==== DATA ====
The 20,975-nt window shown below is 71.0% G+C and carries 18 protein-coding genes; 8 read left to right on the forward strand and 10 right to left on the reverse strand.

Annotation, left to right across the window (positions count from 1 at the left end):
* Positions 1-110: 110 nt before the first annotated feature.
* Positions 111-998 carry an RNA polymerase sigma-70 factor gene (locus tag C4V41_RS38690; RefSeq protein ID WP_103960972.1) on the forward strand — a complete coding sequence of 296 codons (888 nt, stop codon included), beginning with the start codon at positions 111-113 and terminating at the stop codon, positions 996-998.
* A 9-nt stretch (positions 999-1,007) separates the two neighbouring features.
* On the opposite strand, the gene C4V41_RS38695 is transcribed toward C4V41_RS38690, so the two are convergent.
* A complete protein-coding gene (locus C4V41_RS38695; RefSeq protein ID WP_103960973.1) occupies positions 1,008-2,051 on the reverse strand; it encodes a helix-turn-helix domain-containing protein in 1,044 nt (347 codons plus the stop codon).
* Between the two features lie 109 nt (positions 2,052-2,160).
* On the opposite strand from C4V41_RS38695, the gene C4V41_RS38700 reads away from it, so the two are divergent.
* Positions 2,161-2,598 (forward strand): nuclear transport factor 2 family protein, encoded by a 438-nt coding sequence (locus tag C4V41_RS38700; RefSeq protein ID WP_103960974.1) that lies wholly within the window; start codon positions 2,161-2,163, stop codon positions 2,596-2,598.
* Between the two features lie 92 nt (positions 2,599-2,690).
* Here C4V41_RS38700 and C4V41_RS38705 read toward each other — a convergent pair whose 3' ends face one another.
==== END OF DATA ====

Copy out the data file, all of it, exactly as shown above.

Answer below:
The 20,975-nt window shown below is 71.0% G+C and carries 18 protein-coding genes; 8 read left to right on the forward strand and 10 right to left on the reverse strand.

Annotation, left to right across the window (positions count from 1 at the left end):
* Positions 1-110: 110 nt before the first annotated feature.
* Positions 111-998 carry an RNA polymerase sigma-70 factor gene (locus tag C4V41_RS38690; RefSeq protein ID WP_103960972.1) on the forward strand — a complete coding sequence of 296 codons (888 nt, stop codon included), beginning with the start codon at positions 111-113 and terminating at the stop codon, positions 996-998.
* A 9-nt stretch (positions 999-1,007) separates the two neighbouring features.
* On the opposite strand, the gene C4V41_RS38695 is transcribed toward C4V41_RS38690, so the two are convergent.
* A complete protein-coding gene (locus C4V41_RS38695; RefSeq protein ID WP_103960973.1) occupies positions 1,008-2,051 on the reverse strand; it encodes a helix-turn-helix domain-containing protein in 1,044 nt (347 codons plus the stop codon).
* Between the two features lie 109 nt (positions 2,052-2,160).
* On the opposite strand from C4V41_RS38695, the gene C4V41_RS38700 reads away from it, so the two are divergent.
* Positions 2,161-2,598 (forward strand): nuclear transport factor 2 family protein, encoded by a 438-nt coding sequence (locus tag C4V41_RS38700; RefSeq protein ID WP_103960974.1) that lies wholly within the window; start codon positions 2,161-2,163, stop codon positions 2,596-2,598.
* Between the two features lie 92 nt (positions 2,599-2,690).
* Here C4V41_RS38700 and C4V41_RS38705 read toward each other — a convergent pair whose 3' ends face one another.